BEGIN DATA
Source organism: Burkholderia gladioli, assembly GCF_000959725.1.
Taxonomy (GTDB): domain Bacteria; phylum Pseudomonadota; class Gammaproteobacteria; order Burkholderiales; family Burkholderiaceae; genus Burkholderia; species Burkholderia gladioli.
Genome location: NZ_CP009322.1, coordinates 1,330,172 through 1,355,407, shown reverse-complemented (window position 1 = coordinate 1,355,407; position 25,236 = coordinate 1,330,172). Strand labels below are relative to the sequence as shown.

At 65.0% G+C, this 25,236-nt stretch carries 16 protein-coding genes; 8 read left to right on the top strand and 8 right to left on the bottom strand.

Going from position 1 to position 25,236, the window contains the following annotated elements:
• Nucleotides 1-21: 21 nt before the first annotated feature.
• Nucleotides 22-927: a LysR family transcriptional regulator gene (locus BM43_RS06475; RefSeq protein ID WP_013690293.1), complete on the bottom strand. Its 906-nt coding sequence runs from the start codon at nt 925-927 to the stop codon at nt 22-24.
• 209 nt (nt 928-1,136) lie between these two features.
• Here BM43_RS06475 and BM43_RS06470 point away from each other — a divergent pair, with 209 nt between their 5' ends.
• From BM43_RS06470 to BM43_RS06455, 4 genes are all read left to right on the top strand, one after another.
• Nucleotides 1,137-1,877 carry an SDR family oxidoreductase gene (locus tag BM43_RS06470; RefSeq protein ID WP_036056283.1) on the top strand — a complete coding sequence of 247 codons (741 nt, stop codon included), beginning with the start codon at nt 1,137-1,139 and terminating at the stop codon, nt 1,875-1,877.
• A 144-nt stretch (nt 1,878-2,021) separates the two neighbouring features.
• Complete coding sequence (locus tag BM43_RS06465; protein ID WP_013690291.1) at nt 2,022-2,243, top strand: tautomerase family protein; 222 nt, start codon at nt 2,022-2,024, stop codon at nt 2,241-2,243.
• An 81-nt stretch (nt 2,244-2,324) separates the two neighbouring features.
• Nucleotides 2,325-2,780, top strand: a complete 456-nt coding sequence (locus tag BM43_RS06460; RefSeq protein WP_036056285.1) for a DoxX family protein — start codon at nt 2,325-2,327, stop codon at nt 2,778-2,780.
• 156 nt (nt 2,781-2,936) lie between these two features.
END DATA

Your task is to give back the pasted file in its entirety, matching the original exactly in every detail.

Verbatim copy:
Source organism: Burkholderia gladioli, assembly GCF_000959725.1.
Taxonomy (GTDB): domain Bacteria; phylum Pseudomonadota; class Gammaproteobacteria; order Burkholderiales; family Burkholderiaceae; genus Burkholderia; species Burkholderia gladioli.
Genome location: NZ_CP009322.1, coordinates 1,330,172 through 1,355,407, shown reverse-complemented (window position 1 = coordinate 1,355,407; position 25,236 = coordinate 1,330,172). Strand labels below are relative to the sequence as shown.

At 65.0% G+C, this 25,236-nt stretch carries 16 protein-coding genes; 8 read left to right on the top strand and 8 right to left on the bottom strand.

Going from position 1 to position 25,236, the window contains the following annotated elements:
• Nucleotides 1-21: 21 nt before the first annotated feature.
• Nucleotides 22-927: a LysR family transcriptional regulator gene (locus BM43_RS06475; RefSeq protein ID WP_013690293.1), complete on the bottom strand. Its 906-nt coding sequence runs from the start codon at nt 925-927 to the stop codon at nt 22-24.
• 209 nt (nt 928-1,136) lie between these two features.
• Here BM43_RS06475 and BM43_RS06470 point away from each other — a divergent pair, with 209 nt between their 5' ends.
• From BM43_RS06470 to BM43_RS06455, 4 genes are all read left to right on the top strand, one after another.
• Nucleotides 1,137-1,877 carry an SDR family oxidoreductase gene (locus tag BM43_RS06470; RefSeq protein ID WP_036056283.1) on the top strand — a complete coding sequence of 247 codons (741 nt, stop codon included), beginning with the start codon at nt 1,137-1,139 and terminating at the stop codon, nt 1,875-1,877.
• A 144-nt stretch (nt 1,878-2,021) separates the two neighbouring features.
• Complete coding sequence (locus tag BM43_RS06465; protein ID WP_013690291.1) at nt 2,022-2,243, top strand: tautomerase family protein; 222 nt, start codon at nt 2,022-2,024, stop codon at nt 2,241-2,243.
• An 81-nt stretch (nt 2,244-2,324) separates the two neighbouring features.
• Nucleotides 2,325-2,780, top strand: a complete 456-nt coding sequence (locus tag BM43_RS06460; RefSeq protein WP_036056285.1) for a DoxX family protein — start codon at nt 2,325-2,327, stop codon at nt 2,778-2,780.
• 156 nt (nt 2,781-2,936) lie between these two features.